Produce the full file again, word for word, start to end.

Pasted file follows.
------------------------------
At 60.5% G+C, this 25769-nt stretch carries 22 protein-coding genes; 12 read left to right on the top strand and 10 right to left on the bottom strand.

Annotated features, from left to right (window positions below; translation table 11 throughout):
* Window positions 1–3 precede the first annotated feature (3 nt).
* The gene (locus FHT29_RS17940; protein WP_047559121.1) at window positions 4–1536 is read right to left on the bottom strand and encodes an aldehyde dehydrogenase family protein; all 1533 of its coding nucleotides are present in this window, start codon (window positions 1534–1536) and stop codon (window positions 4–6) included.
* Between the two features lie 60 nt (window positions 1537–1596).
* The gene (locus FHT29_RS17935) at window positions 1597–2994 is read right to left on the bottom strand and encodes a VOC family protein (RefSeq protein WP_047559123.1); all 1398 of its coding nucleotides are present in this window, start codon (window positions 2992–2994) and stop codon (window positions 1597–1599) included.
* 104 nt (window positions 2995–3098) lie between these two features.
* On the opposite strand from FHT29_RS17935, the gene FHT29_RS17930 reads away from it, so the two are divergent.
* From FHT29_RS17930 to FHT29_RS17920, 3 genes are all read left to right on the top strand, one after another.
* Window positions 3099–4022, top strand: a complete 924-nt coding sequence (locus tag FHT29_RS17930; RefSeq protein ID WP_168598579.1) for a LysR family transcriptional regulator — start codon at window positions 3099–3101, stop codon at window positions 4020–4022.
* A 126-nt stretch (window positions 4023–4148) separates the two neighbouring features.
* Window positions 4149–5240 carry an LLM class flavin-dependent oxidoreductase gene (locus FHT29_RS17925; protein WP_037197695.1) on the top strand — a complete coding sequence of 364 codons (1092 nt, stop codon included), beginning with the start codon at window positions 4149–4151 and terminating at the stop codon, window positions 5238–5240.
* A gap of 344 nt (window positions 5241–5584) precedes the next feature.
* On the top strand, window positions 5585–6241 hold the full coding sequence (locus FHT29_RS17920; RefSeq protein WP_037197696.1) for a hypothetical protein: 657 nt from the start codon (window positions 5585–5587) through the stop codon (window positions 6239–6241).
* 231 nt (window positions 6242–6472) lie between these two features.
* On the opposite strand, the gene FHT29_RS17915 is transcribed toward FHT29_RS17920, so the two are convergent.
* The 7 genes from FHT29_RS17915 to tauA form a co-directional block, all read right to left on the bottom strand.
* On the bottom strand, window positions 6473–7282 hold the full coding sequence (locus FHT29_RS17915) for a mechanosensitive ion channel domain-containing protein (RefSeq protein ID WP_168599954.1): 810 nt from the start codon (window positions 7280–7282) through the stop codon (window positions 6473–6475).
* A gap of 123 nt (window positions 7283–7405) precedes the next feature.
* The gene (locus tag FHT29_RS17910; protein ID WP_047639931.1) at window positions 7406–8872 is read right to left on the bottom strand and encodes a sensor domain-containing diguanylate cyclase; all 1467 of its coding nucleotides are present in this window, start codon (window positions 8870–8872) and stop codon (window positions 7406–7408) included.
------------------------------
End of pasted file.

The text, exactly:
At 60.5% G+C, this 25769-nt stretch carries 22 protein-coding genes; 12 read left to right on the top strand and 10 right to left on the bottom strand.

Annotated features, from left to right (window positions below; translation table 11 throughout):
* Window positions 1–3 precede the first annotated feature (3 nt).
* The gene (locus FHT29_RS17940; protein WP_047559121.1) at window positions 4–1536 is read right to left on the bottom strand and encodes an aldehyde dehydrogenase family protein; all 1533 of its coding nucleotides are present in this window, start codon (window positions 1534–1536) and stop codon (window positions 4–6) included.
* Between the two features lie 60 nt (window positions 1537–1596).
* The gene (locus FHT29_RS17935) at window positions 1597–2994 is read right to left on the bottom strand and encodes a VOC family protein (RefSeq protein WP_047559123.1); all 1398 of its coding nucleotides are present in this window, start codon (window positions 2992–2994) and stop codon (window positions 1597–1599) included.
* 104 nt (window positions 2995–3098) lie between these two features.
* On the opposite strand from FHT29_RS17935, the gene FHT29_RS17930 reads away from it, so the two are divergent.
* From FHT29_RS17930 to FHT29_RS17920, 3 genes are all read left to right on the top strand, one after another.
* Window positions 3099–4022, top strand: a complete 924-nt coding sequence (locus tag FHT29_RS17930; RefSeq protein ID WP_168598579.1) for a LysR family transcriptional regulator — start codon at window positions 3099–3101, stop codon at window positions 4020–4022.
* A 126-nt stretch (window positions 4023–4148) separates the two neighbouring features.
* Window positions 4149–5240 carry an LLM class flavin-dependent oxidoreductase gene (locus FHT29_RS17925; protein WP_037197695.1) on the top strand — a complete coding sequence of 364 codons (1092 nt, stop codon included), beginning with the start codon at window positions 4149–4151 and terminating at the stop codon, window positions 5238–5240.
* A gap of 344 nt (window positions 5241–5584) precedes the next feature.
* On the top strand, window positions 5585–6241 hold the full coding sequence (locus FHT29_RS17920; RefSeq protein WP_037197696.1) for a hypothetical protein: 657 nt from the start codon (window positions 5585–5587) through the stop codon (window positions 6239–6241).
* 231 nt (window positions 6242–6472) lie between these two features.
* On the opposite strand, the gene FHT29_RS17915 is transcribed toward FHT29_RS17920, so the two are convergent.
* The 7 genes from FHT29_RS17915 to tauA form a co-directional block, all read right to left on the bottom strand.
* On the bottom strand, window positions 6473–7282 hold the full coding sequence (locus FHT29_RS17915) for a mechanosensitive ion channel domain-containing protein (RefSeq protein ID WP_168599954.1): 810 nt from the start codon (window positions 7280–7282) through the stop codon (window positions 6473–6475).
* A gap of 123 nt (window positions 7283–7405) precedes the next feature.
* The gene (locus tag FHT29_RS17910; protein ID WP_047639931.1) at window positions 7406–8872 is read right to left on the bottom strand and encodes a sensor domain-containing diguanylate cyclase; all 1467 of its coding nucleotides are present in this window, start codon (window positions 8870–8872) and stop codon (window positions 7406–7408) included.